It isn't enough to build a road, but if the $1.5 million in federal seed money approved by Congress last week helps settle the legal issues that have stalled the South Lawrence Trafficway project, it will be a great gift to the Lawrence area.
U.S. Sen. Pat Roberts, R-Kan., announced Friday that he had succeeded in adding $1.5 million for SLT planning to a federal transportation bill. He specifically designated the money for use to complete the 32nd Street route that runs along the north edge of the Baker Wetlands and has received approval from the U.S. Army Corps of Engineers.
Local officials are well aware that the federal money approved last week isn't close to the estimated $110 million it would take to build the road. However, they hope the investment of the money will be enough to flush out and help settle any lawsuits against the trafficway route.
Opponents and proponents of the 32nd Street route have been in a standoff for some time. People who claim the approved route will endanger the wetlands and harm Haskell Indian Nations University have promised to file a lawsuit against the route if the project moves forward. With the threat of the lawsuit hanging over the project, it was all but impossible to gain approval of state and federal money to build the road. Because the threat alone was enough to keep the project from going forward, opponents had little reason to move ahead with court action.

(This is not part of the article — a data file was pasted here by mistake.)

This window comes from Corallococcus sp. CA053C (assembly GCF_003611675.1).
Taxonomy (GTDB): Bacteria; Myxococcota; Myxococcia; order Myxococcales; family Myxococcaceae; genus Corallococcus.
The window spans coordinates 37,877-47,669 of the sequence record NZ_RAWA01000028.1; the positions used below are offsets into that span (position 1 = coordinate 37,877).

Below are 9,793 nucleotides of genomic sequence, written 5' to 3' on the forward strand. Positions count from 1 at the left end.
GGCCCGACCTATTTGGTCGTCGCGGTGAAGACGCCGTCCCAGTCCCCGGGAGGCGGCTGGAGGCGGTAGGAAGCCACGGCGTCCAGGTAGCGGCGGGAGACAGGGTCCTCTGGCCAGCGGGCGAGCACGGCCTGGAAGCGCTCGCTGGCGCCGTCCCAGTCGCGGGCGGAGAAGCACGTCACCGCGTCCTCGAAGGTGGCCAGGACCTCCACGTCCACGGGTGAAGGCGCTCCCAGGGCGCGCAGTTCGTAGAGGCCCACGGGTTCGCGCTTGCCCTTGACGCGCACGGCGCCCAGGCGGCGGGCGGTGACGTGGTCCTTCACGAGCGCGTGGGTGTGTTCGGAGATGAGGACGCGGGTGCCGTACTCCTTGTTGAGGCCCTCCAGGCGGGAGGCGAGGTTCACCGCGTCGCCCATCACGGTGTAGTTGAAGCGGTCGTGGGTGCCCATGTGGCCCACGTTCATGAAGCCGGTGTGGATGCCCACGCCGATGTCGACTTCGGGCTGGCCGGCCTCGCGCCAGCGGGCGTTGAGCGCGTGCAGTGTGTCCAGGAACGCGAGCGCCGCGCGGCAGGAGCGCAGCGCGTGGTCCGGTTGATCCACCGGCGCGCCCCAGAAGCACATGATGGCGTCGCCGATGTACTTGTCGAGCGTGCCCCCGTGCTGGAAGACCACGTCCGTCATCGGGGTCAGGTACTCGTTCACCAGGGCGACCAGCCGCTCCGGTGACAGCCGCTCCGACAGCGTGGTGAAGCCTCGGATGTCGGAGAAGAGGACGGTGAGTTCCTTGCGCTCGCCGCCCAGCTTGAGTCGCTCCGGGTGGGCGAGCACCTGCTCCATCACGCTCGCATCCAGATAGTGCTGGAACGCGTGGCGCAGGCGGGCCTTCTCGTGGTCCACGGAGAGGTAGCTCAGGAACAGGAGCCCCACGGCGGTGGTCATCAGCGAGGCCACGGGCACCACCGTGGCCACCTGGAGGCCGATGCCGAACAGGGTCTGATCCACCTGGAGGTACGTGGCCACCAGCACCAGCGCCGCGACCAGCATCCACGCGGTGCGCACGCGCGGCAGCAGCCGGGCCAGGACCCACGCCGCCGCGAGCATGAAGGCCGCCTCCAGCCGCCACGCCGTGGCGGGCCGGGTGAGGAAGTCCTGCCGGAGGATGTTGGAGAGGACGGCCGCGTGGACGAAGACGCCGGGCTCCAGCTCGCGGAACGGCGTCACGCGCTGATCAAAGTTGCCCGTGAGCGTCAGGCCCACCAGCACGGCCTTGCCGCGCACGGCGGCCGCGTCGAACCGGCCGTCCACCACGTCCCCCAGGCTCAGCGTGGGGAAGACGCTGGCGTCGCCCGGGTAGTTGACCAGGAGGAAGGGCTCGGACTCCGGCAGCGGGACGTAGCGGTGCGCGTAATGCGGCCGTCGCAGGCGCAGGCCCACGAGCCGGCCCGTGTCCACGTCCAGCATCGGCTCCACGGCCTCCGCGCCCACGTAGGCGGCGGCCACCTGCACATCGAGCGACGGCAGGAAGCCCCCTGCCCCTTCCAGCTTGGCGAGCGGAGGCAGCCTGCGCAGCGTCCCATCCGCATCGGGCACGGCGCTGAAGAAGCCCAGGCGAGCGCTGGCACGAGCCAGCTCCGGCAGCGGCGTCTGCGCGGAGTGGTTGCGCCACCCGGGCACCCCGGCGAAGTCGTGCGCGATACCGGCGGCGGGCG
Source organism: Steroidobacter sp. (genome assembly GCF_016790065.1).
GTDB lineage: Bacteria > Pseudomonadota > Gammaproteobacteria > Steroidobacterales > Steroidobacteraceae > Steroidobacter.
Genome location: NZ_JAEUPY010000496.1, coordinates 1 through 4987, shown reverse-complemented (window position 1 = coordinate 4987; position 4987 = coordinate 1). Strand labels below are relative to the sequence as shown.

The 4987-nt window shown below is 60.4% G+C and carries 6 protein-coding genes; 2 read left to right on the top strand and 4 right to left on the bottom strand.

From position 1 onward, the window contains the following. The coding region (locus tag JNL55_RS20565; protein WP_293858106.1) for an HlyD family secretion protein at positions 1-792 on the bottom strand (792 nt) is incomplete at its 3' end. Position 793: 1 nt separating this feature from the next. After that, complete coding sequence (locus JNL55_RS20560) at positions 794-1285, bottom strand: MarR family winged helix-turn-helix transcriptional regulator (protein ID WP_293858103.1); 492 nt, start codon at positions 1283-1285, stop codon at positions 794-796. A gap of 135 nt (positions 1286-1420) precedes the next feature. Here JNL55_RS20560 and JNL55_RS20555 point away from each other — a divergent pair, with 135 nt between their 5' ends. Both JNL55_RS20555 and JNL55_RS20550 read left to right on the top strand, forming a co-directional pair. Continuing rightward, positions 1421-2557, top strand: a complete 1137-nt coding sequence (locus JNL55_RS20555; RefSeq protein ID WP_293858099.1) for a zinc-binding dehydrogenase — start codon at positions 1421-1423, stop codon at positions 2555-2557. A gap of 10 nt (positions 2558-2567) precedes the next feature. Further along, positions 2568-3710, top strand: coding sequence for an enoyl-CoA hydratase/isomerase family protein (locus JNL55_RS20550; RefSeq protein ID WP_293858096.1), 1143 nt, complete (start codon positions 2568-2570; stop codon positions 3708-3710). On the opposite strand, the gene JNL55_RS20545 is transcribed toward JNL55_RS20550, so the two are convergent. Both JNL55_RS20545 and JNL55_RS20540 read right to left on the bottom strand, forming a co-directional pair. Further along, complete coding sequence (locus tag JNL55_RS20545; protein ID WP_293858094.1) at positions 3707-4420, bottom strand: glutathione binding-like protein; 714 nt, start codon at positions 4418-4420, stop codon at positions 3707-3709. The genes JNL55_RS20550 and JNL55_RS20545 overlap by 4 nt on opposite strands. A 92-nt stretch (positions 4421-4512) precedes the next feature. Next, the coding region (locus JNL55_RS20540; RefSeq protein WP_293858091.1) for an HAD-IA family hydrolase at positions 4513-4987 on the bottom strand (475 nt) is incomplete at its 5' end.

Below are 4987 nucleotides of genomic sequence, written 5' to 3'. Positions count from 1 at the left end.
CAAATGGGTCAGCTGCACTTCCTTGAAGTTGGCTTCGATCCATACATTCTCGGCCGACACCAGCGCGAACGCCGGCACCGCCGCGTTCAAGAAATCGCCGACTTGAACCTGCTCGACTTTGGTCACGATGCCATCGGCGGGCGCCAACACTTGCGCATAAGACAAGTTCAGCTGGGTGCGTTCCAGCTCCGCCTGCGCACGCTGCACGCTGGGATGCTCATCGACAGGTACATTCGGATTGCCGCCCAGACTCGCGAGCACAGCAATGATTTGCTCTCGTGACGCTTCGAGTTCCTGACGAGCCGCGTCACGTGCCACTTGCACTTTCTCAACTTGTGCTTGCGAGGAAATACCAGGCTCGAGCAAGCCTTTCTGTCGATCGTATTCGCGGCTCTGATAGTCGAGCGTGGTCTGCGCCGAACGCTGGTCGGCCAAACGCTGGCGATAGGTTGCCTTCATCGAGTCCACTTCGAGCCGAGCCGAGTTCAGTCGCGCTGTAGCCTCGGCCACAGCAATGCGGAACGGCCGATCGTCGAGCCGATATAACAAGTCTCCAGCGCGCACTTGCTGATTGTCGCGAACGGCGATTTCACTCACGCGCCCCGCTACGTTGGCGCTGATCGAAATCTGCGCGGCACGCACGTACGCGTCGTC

Proponents of the road now hope the $1.5 million approved last week will force the opponents' hand. State and federal officials contend they can adequately defend the 32nd Street route in court. If they are right, the project is ready to move ahead. If they fail, another route, perhaps one that runs south of the Wakarusa River, may have to be considered. Either way, the standoff on this project will be broken.
In a related issue, U.S. Rep. Dennis Moore also was able to add $800,000 to the same transportation bill to serve as seed money to extend 31st Street east of Haskell to connect to Kansas Highway 10 near Noria Road. Although this project wouldn't replace the eastern leg of the SLT, it is important to moving local traffic in a growing area of the city and likely could be completed much sooner that the SLT. The extension would provide a much-needed east-west route south of 23rd Street but also will add significantly more traffic on 31st Street.
The South Lawrence Trafficway saga already has spanned several decades, adding tens of millions of dollars to the cost of the project. The need for the connection to K-10 east of Lawrence grows every day. There's a need to move traffic to the south around Lawrence as well as provide a proper connection for the reconstructed U.S. Highway 59 between Lawrence and Ottawa. This project has lingered far too long; perhaps the funding secured by Roberts will settle important issues that will allow the long-awaited SLT to be completed.